Prior to arriving in London for the Olympics we were told repeatedly that the Olympics were different. How different could they be? It’s still a race walk. The rules don’t change. The course is a loop. We’ve seen all of the competitors before at other international meets, we’ve even seen most of the judges. What could be different about that? Well, after having been though our first one I can honestly say, just about everything.
We started to see the differences days before the event. the course walk-through was actually not a walk-through at all. For the most part it was a walk-beside. For half of the course nobody could walk on it, only beside it. For the other half of the course those without full accreditation could not even see it except for at a great distance.
The course was guarded by military personnel 24 hours per day. It was so unique that I would have taken a photo except that I was told by the folks in uniform that both myself and my camera would be confiscated. It was interesting to talk to the lads though. Seeing that we were from Canada they nearly all could tell us about their stay in Canada at the UK exchange base in Alberta.
The way that the course was set up half of the route was accessible and half was enclosed in a secure area that only ticketed or accredited folks could enter. The secure area contained all of the features that we need access to during the race except for the personal drinks station. We found out about this 10 days before the event. We informed Athletics Canada staff that at least one of us would need a pass to be able to do our job. Lots of promises and much discussion later, come race day we had no pass and no access. Luckily, Carmen Alvarez, Inaki’s long-standing (and long-suffering) partner came to the rescue. Through contacts that she had she rustled up a “magic” pass that not only allowed me to get in but allowed me to go almost anywhere I wanted. Thank you
I suppose that the prelude to any event that takes place in front of Buckingham Palace would not be complete without a visit from the Queens Guard and the boys in the band. We were treated to, among other classics, a rousing rendition of Queen’s “Don’t Stop Me Now”, which was both pleasant and fitting to the situation although odd to be coming from this band.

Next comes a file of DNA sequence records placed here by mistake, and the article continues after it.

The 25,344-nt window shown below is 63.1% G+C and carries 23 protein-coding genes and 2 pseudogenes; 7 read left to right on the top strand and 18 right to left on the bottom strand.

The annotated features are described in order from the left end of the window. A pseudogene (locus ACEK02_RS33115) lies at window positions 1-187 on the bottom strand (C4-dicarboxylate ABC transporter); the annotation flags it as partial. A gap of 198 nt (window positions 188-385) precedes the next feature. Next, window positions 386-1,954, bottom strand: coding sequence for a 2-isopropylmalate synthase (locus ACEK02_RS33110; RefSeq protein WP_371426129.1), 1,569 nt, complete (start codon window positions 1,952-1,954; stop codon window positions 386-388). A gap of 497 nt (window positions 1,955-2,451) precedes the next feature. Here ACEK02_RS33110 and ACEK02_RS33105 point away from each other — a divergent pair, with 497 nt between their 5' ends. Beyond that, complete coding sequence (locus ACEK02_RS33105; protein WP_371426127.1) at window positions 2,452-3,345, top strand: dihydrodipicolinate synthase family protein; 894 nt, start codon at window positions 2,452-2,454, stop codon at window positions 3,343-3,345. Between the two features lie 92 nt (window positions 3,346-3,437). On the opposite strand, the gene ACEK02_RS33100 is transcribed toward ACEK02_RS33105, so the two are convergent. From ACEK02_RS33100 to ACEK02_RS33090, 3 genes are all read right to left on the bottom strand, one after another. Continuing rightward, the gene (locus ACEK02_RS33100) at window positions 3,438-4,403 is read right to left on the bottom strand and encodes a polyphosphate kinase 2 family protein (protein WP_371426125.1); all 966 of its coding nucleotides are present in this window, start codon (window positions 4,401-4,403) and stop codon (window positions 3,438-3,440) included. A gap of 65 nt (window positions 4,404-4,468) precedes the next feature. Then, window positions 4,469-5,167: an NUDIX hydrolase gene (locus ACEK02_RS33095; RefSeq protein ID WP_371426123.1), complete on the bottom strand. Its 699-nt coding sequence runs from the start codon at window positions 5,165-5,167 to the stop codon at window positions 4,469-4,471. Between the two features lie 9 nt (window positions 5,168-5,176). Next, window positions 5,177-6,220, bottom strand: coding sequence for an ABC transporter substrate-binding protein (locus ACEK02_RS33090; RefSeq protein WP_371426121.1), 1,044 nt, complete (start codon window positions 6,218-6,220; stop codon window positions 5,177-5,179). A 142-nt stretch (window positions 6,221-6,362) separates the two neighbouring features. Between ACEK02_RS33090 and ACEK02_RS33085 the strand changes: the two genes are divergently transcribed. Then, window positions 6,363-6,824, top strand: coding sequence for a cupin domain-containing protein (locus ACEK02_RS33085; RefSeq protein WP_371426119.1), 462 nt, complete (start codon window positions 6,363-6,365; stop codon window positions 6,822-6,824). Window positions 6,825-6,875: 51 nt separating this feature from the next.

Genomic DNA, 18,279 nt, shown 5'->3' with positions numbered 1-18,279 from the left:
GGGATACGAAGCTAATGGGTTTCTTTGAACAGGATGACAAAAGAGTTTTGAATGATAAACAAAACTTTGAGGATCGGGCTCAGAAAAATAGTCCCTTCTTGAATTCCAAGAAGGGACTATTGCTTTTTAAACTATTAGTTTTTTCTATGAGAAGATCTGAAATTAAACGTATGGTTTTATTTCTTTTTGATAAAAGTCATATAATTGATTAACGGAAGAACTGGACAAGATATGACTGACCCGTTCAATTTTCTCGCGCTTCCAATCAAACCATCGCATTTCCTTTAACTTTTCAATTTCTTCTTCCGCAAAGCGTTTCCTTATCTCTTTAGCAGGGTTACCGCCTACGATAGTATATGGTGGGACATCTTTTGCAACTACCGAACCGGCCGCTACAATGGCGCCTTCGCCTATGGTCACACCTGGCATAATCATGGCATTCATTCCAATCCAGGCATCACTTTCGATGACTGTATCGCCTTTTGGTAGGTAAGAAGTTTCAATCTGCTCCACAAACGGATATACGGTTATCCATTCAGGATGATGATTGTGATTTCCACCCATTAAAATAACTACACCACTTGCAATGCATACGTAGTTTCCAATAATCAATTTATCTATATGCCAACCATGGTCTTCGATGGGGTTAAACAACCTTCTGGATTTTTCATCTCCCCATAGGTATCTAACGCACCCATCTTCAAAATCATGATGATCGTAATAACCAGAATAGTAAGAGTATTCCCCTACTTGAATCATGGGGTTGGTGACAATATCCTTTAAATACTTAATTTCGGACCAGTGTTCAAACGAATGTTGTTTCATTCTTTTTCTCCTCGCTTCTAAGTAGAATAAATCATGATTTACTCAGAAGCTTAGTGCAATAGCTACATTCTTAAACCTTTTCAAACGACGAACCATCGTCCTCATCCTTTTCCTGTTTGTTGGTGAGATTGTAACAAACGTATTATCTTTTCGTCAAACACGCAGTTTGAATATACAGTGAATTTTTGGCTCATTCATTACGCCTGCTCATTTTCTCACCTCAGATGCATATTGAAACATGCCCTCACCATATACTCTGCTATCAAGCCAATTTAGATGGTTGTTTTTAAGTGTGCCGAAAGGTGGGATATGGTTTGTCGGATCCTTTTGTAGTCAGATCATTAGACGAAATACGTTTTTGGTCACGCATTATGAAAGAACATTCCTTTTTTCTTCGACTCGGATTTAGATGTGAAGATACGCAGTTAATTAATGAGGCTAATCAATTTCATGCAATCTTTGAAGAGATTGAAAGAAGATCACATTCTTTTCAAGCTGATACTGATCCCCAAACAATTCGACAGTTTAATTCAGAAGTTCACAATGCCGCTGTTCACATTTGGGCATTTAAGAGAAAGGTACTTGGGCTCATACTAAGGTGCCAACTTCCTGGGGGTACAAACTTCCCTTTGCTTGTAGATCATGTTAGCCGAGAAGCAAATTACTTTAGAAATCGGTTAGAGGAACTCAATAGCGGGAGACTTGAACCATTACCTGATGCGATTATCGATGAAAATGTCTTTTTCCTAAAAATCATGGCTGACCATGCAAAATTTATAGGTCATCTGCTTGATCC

Using my magic pass I found a great spot just beyond the Finish line. I was joined at my little perch in front of the main stands by the Gomez-Goroztieta clan and friends. What at first seemed like a questionable idea form an athlete/coach perspective, having all of that distraction in our faces, turned out to be a game saver. We were in the only area on
This amazing feat could not have happened without the assistance of many people who worked selflessly behind the scenes, we’d like to thank:
- Blair Miller and Keith Cheek, travel maven/assistant coach and coach’s assistant
- Carmen Alvarez, ticket mistress and undying supporter
- The abuela, antidote to unreasonable authority
- The Gomez-Goroztieta clan, rabid fans
- Garfield Crooks, therapist extrordinaire, water boy and photographer par excellence
- Evan Dunfee, technical expert, training partner and world traveller
- The UBC cheerleading squad, you know who you are
- Marilou Lamay and Dr. Linda Thyer, medical support and true belief
- The Athletics Canada coaching and administrative staff, technical stuff and taking a chance on us
- Our training buds at Racewalk West, good humour, reality checks and unconditional love
- The staff at Sport Canada Pacific, training facilities and testing
- Brent Vallance and the AIS, rock solid support and the opportunity to train with the best
- Asics who keeps Inaki looking good
- all the rest of everyone else